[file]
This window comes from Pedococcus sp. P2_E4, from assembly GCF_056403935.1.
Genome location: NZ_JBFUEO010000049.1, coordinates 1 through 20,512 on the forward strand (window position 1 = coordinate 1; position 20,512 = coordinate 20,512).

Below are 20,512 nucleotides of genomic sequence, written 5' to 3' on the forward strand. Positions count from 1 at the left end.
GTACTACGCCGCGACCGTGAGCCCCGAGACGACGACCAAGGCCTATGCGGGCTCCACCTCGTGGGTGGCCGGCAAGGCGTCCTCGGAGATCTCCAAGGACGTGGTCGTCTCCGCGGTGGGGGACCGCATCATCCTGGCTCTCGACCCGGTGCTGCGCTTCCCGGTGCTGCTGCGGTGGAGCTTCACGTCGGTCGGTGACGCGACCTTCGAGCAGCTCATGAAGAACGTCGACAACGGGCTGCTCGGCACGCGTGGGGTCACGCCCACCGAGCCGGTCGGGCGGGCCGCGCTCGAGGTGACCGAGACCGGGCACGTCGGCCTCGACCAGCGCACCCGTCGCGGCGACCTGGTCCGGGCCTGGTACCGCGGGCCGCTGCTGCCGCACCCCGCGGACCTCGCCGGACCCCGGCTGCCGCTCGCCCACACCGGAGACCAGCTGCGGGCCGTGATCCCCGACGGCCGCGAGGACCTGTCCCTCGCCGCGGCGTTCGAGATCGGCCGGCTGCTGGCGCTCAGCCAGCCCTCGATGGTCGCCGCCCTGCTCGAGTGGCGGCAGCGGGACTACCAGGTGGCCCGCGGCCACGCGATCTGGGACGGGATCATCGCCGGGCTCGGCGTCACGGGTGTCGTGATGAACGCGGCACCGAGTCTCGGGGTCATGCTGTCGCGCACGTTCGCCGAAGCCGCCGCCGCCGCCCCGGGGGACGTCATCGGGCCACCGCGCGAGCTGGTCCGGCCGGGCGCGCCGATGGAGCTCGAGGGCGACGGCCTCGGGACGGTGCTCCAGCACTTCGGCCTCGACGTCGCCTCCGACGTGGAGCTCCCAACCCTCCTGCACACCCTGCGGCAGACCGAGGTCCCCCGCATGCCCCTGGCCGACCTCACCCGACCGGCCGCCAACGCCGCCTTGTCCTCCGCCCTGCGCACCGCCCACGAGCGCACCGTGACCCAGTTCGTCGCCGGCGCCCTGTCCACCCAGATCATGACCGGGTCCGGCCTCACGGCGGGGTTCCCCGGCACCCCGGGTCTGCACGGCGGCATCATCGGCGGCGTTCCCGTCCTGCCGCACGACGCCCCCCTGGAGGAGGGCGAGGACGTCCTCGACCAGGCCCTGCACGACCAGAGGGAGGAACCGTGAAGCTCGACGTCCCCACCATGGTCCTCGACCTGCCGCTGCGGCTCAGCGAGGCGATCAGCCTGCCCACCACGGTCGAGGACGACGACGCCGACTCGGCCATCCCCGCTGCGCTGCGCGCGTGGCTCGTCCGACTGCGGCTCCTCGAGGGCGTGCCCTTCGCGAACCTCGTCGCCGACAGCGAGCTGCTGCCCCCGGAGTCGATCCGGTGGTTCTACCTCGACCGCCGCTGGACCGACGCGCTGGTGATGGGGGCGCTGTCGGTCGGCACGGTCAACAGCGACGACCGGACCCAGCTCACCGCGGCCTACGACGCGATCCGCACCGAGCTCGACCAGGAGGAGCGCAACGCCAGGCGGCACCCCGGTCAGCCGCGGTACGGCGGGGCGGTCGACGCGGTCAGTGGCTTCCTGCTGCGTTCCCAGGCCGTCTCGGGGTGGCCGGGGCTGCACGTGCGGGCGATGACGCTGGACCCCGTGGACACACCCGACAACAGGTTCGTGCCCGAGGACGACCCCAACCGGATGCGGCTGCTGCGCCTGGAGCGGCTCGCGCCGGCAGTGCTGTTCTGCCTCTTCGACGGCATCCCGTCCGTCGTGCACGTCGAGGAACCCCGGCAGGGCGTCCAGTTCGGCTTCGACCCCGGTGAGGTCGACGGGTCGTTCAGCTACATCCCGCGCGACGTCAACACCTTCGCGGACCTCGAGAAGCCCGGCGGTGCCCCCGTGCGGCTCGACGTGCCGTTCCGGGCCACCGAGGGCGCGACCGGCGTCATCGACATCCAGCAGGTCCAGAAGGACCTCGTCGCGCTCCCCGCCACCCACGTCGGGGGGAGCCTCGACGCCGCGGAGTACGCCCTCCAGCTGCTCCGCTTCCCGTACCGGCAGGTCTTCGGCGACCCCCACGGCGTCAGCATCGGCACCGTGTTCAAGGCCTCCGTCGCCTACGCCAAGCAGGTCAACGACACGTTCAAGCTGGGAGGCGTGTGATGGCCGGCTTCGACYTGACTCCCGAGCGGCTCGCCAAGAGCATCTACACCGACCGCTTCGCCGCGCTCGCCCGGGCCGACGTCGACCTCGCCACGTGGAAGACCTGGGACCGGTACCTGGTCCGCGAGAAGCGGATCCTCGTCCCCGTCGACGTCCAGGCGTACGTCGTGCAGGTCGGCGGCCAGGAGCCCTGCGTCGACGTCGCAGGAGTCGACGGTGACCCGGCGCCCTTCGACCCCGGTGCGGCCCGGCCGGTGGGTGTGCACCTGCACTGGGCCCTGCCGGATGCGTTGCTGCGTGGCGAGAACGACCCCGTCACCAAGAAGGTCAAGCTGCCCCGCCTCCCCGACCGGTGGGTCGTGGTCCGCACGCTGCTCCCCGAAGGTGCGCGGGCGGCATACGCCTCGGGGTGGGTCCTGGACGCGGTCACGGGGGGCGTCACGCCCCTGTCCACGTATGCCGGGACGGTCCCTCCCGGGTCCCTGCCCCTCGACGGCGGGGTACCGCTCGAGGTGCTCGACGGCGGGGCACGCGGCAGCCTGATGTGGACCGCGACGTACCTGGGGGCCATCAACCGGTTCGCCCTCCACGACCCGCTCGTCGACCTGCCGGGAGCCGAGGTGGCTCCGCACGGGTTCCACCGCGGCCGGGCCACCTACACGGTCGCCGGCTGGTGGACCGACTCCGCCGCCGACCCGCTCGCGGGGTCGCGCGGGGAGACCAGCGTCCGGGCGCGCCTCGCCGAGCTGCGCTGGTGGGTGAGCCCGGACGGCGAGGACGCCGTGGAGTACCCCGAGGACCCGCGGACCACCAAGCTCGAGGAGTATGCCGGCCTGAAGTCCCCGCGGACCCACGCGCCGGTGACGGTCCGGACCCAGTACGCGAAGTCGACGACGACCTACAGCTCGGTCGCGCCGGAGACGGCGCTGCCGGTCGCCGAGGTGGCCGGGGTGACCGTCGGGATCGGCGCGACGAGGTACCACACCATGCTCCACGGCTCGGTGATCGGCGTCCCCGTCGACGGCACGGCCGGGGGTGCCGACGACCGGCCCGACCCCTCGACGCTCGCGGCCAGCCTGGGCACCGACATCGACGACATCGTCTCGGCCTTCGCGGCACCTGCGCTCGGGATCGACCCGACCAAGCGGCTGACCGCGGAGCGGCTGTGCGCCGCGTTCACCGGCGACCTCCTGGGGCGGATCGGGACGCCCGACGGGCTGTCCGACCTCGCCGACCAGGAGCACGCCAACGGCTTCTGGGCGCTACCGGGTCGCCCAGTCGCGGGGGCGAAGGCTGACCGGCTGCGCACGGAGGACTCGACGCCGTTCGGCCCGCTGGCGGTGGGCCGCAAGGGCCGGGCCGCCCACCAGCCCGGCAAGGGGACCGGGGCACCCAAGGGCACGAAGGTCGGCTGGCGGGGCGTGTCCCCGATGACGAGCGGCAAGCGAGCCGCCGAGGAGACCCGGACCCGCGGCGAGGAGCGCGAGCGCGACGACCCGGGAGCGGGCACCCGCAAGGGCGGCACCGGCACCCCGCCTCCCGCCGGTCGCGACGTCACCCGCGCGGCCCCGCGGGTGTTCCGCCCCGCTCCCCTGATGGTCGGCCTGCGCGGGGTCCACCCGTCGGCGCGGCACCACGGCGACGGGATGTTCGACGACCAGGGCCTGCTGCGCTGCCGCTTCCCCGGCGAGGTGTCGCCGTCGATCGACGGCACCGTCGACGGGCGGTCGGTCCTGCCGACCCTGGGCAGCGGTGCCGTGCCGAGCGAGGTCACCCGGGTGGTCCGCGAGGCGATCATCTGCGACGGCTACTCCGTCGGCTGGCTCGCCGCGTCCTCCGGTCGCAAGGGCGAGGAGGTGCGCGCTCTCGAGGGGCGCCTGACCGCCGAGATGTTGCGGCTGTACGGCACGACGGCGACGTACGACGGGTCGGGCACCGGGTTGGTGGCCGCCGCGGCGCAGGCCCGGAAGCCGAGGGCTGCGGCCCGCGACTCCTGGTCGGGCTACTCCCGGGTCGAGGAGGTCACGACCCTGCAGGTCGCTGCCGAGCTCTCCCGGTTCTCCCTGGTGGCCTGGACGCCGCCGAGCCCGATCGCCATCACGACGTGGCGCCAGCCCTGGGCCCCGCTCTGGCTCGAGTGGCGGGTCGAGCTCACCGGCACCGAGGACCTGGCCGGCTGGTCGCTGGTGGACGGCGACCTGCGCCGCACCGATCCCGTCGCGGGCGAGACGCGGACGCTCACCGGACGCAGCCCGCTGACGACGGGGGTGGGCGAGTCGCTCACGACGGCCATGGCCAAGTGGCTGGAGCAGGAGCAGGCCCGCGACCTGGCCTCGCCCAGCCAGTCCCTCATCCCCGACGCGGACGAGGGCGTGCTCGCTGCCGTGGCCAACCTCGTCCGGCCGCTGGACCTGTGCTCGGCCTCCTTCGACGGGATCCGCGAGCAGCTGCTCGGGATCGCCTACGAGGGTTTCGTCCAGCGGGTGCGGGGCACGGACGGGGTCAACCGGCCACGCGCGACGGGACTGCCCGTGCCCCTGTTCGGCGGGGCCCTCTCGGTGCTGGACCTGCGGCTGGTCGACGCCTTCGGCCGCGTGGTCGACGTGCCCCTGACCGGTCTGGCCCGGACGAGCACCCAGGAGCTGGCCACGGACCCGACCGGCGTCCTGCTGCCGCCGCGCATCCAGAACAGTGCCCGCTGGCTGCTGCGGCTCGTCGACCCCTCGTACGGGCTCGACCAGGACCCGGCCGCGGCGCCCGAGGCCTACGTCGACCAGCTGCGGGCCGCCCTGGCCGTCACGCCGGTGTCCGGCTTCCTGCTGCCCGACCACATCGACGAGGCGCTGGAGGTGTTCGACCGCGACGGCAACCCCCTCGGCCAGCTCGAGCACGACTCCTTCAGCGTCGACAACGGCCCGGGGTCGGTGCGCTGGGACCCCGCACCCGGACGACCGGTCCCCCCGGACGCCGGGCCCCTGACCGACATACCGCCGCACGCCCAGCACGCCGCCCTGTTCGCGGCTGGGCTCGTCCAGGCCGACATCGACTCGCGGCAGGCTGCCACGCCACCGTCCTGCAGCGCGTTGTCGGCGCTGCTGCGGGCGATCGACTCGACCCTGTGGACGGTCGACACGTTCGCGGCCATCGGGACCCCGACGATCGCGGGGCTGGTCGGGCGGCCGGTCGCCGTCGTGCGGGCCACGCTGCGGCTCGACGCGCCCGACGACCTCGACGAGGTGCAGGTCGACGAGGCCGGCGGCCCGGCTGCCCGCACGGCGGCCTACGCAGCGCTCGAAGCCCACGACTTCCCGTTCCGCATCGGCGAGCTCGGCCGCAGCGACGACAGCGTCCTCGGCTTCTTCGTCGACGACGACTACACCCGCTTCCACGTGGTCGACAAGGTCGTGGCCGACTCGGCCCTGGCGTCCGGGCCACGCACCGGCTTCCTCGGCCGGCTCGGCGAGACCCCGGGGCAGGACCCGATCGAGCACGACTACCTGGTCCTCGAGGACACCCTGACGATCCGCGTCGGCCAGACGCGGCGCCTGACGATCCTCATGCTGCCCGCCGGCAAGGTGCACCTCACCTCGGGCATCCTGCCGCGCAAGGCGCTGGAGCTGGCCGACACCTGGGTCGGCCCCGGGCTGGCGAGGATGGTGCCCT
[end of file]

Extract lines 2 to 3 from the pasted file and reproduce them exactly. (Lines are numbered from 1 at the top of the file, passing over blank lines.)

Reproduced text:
Genome location: NZ_JBFUEO010000049.1, coordinates 1 through 20,512 on the forward strand (window position 1 = coordinate 1; position 20,512 = coordinate 20,512).

Below are 20,512 nucleotides of genomic sequence, written 5' to 3' on the forward strand. Positions count from 1 at the left end.